Decaf

Decaf: (n) decaffeinated coffee or tea.

Having had a showdown with caffeine in my early years, when taking too much No-Doze in an attempt to stay awake, I have been reluctant to drink regular coffee.

Actually, it’s much sillier than that.

I don’t like coffee at all.

But I will occasionally hold a cup in my hand when I’m forced to be with grown-ups so that I can appear to be one of them.

When I do that, I request decaf.

No matter now long I live on this Earth, it will continue to astound me how there are some people who can take the simplest, little piece of information and turn it into a full diatribe, discussing their superiority and my inadequacy.

It never fails.

If I’m at a party and request decaf, there’s always someone—who has been practicing blowing hard—who explains to me that I am drinking “kid stuff,” “brown water” or “the nursing home special.”

They go on to explain that they only drink “the real stuff,” with just as much caffeine as it possibly can hold and still remain liquid.

I stay quiet, admitting my frailty and conceding that this may eliminate me from ever being considered studly.

I don’t know why we human beings turn everything into a competition.

I am not an expert on coffee in the first place.

So truthfully, I’m not in the mood to discuss brews, roasts and grinding.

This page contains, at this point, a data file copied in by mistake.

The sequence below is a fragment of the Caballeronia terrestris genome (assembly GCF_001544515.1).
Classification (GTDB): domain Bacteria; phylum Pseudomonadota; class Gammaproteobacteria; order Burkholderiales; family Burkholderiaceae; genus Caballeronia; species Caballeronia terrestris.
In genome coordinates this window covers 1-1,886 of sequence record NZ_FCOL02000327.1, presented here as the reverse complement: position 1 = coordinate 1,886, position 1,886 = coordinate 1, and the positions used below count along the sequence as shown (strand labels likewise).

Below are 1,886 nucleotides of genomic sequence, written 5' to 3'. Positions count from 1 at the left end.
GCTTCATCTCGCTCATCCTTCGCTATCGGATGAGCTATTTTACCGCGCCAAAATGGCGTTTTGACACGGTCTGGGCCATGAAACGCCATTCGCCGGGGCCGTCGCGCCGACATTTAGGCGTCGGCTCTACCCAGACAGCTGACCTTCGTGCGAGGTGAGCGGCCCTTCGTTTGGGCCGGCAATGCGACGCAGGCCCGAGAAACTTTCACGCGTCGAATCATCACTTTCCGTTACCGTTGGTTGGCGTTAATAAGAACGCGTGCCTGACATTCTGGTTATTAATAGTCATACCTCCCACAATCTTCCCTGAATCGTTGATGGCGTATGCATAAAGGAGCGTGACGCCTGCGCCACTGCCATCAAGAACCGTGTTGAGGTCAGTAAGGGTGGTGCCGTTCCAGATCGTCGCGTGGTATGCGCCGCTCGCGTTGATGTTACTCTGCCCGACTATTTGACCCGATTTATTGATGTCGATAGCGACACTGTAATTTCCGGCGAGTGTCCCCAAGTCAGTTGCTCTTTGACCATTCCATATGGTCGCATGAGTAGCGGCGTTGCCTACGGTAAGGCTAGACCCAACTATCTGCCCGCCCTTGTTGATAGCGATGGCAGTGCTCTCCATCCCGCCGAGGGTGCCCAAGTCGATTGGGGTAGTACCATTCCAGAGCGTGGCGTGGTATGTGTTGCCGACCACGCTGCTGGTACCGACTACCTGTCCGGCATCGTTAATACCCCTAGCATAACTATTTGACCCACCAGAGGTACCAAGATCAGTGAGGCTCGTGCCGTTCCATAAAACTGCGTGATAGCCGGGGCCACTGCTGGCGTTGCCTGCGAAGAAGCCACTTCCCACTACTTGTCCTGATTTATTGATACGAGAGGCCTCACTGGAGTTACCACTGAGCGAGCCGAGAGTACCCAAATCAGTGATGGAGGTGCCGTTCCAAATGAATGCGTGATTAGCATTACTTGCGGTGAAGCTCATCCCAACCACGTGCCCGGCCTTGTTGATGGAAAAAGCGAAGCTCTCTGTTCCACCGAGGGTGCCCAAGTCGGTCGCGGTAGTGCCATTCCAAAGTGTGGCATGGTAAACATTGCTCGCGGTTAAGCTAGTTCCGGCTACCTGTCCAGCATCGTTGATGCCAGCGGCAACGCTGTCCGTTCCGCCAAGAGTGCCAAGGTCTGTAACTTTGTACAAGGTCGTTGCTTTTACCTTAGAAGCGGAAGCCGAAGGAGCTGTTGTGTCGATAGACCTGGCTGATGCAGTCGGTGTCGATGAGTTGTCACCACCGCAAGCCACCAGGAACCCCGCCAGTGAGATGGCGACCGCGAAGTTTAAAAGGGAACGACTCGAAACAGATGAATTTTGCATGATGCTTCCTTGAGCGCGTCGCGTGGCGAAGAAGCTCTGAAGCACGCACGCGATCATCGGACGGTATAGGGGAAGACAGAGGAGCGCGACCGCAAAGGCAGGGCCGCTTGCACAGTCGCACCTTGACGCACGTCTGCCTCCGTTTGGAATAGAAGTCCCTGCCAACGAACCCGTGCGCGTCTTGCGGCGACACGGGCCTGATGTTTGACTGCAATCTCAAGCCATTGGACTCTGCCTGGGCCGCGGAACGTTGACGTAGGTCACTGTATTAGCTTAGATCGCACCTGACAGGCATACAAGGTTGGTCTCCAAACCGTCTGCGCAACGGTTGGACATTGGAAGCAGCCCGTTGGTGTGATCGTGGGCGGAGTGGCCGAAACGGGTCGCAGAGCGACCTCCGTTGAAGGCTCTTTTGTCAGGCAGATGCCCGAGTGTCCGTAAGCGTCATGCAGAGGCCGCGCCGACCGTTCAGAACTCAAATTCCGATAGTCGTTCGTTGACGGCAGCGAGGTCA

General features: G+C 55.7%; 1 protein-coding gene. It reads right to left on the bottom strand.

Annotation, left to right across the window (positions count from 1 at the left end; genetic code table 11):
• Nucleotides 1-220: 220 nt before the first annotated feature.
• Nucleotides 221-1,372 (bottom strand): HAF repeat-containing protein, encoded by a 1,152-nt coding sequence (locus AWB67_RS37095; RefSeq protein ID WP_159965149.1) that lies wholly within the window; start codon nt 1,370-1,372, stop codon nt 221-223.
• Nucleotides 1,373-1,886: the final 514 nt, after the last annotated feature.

But if you are, I wish you God speed.

God speed away from me.

 

Cadence

 

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Cadence:
(n) the flow or rhythm of events

I remember the first time I heard the phrase. I was a young man sitting in a church with a white shirt collar that was too small for me, wearing a colorful tie which
had to be tucked into my pants because it was perniciously uneven.

The phrase was “decency and order.”

The minister was pretty sure he knew understood. He preached a sermon offering a cadence of commitment to form and reason. He contended that Godly ways had to be morally correct and follow a sequence which left no doubt of the purity of the intention.

For instance: sin–but not too much, to where it leaves a lasting mark. Come to your senses, find God, repent, get a job, marry, have children and donate adequate sums to your local congregation.

I hated it.

It’s not that I favored immorality nor was an anarchist. Even though I had an immature young mind, I understood that this was not the true cadence of life. Life arrives in chaos and requires triage.

What do I take care of first? How can I keep this together? What can I seek out to keep from freaking out?

It just seemed to me that sometimes there isn’t enough time and space available to consider the ultimate morality or the best way to stack up possibilities.

I don’t know what the original author of these words was trying to convey, but human beings are rarely “decent” and never “in order.”

If God Almighty is waiting for us to transform into a dutiful and meticulous creation, He certainly failed to provide the raw material. We are erratic. We are uncertain. And our greatest mission in life is to make sure we’re not afraid of who we are.

Sometimes the best we can do is slow things down and use what we’ve got. I suppose that doesn’t sound quite as officious as “decency and order,” but it is more accurate.

Over the years I have tried to become more adept at organization and goodness–but when I fail, I have chosen to laugh at the frailty instead of weeping over my insufficiency.

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